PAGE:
The Work Breakdown Structure (WBS) Hi, welcome to TrainSignal. My name's Bill, and this lesson is The Work Breakdown Structure. In this lesson we're going to learn exactly what is a work breakdown structure, or WBS. That's how we'll mostly be referring to it. We'll take a look at the WBS dictionary and what it is and its role. We'll talk about the importance of the WBS, how important it is to your project management. We'll look at methods of creating a WBS. I'll give you some recommendations while you're creating that WBS, and I'm going to show you some examples of a work breakdown structure. Once again, I know it sounds like a lot of work, but it's going to be fun, isn't it? Let's go ahead and let's get started.
Creating a Budget Hi, welcome to TrainSignal. My name's Bill, and this lesson is Creating a Budget. In this lesson we'll start with creating a budget. I'll work with you through what you need to know to create a budget for your project. We'll take a look at estimating types, but we will concentrate on bottom-up estimates. We'll look at three-point estimating and PERT estimating, a couple of techniques that will help us in our bottom-up estimates. We'll also look at estimating work hours, effort time versus elapsed time. We'll then go ahead and talk about cost estimates, direct versus indirect costs. We'll look at some estimating techniques, and I'll give you some recommendations, some tips that you can use when estimating. We'll look at allocation, how the money's going to be spent and when. We'll examine associated risks with creating a budget, dealing with the unknowns, and when those unknowns cause our budget to go off track we always want to have a contingency in place. And lastly, we'll talk about creating a cost management plan.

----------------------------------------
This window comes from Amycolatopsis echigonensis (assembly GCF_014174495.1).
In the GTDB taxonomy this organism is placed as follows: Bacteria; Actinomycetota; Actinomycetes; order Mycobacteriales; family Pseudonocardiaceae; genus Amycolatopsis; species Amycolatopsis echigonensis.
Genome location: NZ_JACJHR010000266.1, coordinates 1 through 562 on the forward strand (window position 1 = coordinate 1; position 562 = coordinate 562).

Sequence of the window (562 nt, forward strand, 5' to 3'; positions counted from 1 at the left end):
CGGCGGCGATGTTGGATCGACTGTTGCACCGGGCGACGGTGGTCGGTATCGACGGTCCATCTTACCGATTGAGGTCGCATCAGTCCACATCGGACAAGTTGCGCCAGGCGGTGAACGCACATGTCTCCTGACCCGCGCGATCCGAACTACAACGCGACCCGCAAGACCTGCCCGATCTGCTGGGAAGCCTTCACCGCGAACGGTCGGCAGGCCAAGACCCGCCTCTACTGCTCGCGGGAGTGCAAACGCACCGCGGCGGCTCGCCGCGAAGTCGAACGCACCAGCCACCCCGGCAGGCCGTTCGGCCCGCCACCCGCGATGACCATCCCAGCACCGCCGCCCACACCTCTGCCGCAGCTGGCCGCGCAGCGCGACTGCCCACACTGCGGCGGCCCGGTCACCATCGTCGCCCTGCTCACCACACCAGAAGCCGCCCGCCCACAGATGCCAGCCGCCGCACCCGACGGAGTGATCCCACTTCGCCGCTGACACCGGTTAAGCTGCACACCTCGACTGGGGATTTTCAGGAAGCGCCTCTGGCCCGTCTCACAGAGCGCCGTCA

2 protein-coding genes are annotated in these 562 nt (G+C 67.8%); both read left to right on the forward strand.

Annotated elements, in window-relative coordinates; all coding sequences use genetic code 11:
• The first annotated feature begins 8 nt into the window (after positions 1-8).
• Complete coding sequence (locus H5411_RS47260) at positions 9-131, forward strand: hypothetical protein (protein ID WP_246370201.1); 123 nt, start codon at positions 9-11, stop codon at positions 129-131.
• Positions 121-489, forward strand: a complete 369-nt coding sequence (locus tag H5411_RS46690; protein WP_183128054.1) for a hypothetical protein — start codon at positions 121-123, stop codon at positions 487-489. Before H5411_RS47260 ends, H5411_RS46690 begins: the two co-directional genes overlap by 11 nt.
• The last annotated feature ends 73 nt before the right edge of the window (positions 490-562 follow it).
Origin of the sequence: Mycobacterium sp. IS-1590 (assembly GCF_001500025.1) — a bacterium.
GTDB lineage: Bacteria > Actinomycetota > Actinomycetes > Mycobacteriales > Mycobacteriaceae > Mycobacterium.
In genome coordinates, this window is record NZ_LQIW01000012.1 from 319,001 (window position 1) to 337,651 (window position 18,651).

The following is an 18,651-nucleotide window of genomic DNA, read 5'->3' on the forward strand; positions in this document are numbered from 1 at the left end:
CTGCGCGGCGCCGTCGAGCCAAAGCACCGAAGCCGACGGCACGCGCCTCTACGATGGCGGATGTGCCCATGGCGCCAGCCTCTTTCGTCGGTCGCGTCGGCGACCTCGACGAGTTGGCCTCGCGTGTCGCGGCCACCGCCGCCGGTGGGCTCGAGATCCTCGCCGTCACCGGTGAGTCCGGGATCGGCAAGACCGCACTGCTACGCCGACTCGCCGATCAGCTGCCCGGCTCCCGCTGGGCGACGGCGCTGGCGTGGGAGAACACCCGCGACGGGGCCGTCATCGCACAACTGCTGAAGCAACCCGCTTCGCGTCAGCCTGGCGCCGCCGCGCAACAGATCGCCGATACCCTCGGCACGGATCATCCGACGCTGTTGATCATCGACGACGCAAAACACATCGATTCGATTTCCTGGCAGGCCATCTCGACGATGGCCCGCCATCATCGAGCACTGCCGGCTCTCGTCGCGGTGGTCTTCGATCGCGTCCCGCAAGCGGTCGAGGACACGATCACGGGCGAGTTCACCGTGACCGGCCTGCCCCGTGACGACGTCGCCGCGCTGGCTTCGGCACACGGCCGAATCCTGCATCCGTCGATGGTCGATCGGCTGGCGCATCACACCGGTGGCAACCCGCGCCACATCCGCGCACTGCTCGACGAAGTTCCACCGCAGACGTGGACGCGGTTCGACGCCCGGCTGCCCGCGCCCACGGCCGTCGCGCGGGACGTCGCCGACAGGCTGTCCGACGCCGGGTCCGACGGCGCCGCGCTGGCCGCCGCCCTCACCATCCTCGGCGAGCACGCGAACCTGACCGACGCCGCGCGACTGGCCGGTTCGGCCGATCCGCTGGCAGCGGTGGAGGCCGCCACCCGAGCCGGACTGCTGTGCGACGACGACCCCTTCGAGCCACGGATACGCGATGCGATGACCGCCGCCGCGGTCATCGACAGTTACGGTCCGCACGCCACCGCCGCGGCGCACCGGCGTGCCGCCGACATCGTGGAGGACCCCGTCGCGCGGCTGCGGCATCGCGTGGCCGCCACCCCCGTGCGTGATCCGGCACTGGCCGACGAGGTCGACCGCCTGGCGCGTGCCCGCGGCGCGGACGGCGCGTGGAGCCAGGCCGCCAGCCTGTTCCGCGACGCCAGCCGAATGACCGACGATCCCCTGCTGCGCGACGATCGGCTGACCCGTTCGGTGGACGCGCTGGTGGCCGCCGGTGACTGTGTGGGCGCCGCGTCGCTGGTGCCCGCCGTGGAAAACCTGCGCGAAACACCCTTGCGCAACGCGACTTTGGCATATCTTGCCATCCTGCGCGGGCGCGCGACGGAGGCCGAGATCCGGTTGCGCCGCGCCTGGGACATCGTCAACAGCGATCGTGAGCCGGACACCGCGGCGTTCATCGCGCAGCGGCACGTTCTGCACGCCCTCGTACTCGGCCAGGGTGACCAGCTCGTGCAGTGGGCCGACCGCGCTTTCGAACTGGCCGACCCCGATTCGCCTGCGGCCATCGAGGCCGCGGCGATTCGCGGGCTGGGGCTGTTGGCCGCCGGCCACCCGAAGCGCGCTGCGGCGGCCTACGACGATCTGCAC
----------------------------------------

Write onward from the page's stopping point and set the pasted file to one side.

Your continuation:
Developing a Project Schedule Hi, welcome to TrainSignal. My name is Bill, and this lesson is Developing a Project Schedule. In this lesson we're going to learn what exactly is a schedule and why do we need one. We'll look at the inputs, what we need to create a schedule, and then we'll talk about assigning resources when developing our schedule. We'll look at dependencies and how important they are in helping us to create our schedule, and next we'll go ahead and look at different types of scheduling methods. We'll look at Gantt charts, milestone charts, summary charts, network diagrams, arrow diagrams, we'll discuss the critical path method and we will talk about float. We'll take a look at float, what it is, schedule float, and how to calculate float. Then we'll look at resource leveling; trying to be a little bit more efficient with our allocation of resources. And lastly, schedule compression. We've got a lot of work ahead of us so let's go ahead and let's get started.